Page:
Student attacked at knife-point
A Dartmouth graduate student was allegedly assaulted by a former College custodian armed with a knife as she walked down South Main Street early in the morning on Wednesday, June 10.
The alleged attacker, White River Junction resident Thurman Moore, is being held in Grafton County jail at $350,000 bail and is facing charges of a Class A Felony. If convicted, he could be sentenced to between seven and 15 years in prison.
According to Hanover Police Chief Nick Giaccone, Moore attempted to drag the Master of Arts and Liberal Studies graduate student into the woods as she walked home, halfway down the hill from the central business district in Hanover.
Neighbors heard the woman's screams and alerted the police. Moore then fled into the woods on the west side of the road between Ripley and Huntley Roads, according to a police news release. An hour later, a Hanover police officer found Moore hiding in the woods off Ripley Road, according to the Valley News.
Safety and Security assisted in the effort to find Moore, as did Lebanon Police, New Hampshire State Police and Norwich police, the release said.
The woman was treated at Dartmouth-Hitchcock Medical Center for several laceration and puncture wounds on her right cheek, under her chin and the top of her left hand. She was later released, Giaccone said.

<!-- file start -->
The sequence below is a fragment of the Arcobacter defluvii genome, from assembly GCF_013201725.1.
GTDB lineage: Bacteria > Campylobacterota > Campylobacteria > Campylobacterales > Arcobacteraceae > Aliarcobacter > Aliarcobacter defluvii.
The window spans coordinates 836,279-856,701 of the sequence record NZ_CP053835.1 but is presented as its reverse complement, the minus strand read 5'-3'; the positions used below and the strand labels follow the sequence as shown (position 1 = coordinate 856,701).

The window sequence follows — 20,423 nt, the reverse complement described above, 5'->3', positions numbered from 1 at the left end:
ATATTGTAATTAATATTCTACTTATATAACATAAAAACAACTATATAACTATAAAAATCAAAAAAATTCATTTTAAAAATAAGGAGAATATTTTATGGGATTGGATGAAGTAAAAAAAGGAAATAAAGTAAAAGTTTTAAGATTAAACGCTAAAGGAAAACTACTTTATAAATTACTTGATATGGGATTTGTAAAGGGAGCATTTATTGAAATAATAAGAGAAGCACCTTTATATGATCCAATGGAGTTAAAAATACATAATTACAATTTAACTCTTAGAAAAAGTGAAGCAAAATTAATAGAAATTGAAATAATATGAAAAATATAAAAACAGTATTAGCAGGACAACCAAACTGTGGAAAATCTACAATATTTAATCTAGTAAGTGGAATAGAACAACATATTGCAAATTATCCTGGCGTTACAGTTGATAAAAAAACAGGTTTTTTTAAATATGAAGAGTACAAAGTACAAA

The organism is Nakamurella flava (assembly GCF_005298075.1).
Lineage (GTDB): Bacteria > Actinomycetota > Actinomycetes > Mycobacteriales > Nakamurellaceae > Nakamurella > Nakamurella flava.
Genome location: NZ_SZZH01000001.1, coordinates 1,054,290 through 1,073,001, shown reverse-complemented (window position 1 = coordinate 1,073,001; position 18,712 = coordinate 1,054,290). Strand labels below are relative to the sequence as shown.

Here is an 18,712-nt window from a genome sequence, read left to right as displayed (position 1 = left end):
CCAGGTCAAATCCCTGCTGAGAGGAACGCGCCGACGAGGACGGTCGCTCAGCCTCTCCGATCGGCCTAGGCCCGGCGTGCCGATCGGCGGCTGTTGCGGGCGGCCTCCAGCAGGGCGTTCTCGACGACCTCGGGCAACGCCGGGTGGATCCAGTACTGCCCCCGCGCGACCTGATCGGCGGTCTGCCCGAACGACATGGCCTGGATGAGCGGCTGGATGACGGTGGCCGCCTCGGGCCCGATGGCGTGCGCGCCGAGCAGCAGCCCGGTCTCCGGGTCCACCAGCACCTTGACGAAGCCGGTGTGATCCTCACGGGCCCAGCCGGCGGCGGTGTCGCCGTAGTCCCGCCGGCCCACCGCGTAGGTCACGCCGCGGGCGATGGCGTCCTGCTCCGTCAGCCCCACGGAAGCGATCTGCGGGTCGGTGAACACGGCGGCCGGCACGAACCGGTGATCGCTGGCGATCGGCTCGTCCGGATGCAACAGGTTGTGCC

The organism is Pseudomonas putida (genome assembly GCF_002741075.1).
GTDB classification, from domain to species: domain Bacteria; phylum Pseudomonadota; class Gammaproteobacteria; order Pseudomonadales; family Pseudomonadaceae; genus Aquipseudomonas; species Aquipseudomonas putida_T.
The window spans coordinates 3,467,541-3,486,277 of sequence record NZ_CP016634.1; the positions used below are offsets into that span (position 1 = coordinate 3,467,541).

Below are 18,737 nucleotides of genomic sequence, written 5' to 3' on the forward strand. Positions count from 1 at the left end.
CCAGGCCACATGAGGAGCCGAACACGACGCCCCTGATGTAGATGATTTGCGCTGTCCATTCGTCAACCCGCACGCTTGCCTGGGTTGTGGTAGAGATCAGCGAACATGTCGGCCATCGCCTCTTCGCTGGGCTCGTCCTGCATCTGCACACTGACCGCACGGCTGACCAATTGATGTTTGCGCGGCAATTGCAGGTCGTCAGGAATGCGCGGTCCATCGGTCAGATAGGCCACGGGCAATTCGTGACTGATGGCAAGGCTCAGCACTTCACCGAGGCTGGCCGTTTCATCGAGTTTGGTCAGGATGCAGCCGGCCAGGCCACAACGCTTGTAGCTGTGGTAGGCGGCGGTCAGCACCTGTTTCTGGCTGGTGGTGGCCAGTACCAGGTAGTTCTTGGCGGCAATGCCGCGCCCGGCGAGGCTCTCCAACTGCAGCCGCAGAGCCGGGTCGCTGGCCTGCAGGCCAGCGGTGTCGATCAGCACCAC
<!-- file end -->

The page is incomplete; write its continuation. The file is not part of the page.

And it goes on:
The victim did not know Moore, according to the Valley News, and the incident seemed to be a random act.
"At this point, we're investigating the motive and looking at all aspects of it," Giaccone told the Valley News.
Moore has an extensive criminal record, including convictions for forgery in North Carolina and burglary in New York, the Valley News reported.
Two of Moore's female acquaintances in New Hampshire and Vermont have taken out restraining orders against him, Grafton County Assistant Attorney George Waldron said.
According to the Valley News, Moore's attorney, William Clauson, said Moore suffers from post-traumatic stress syndrome stemming from his experiences during the Vietnam War.
Clauson said Moore also suffered from "significant problems" as a result of other employees' actions, according to the Valley News.
Moore first met Clauson the day before the attack, when Moore approached Clauson about representing him in a potential civil litigation against the College, the Valley News said.
Clauson said Moore was seeing a psychiatrist and a counselor at the Veterans' Affairs hospital in White River Junction and was scheduled to begin a three-week residential program there.
Moore worked as a custodian at the College from October 1997 until last month, at which point he resigned from his position, Director of Human Resources Roger Brock said.
The College does not conduct criminal background checks on potential employees, with the exception of applicants for Safety and Security positions, Brock told the Valley News.
Moore never lived in a residence hall as a Facilities, Operations and Management dorm custodian, according to Brock.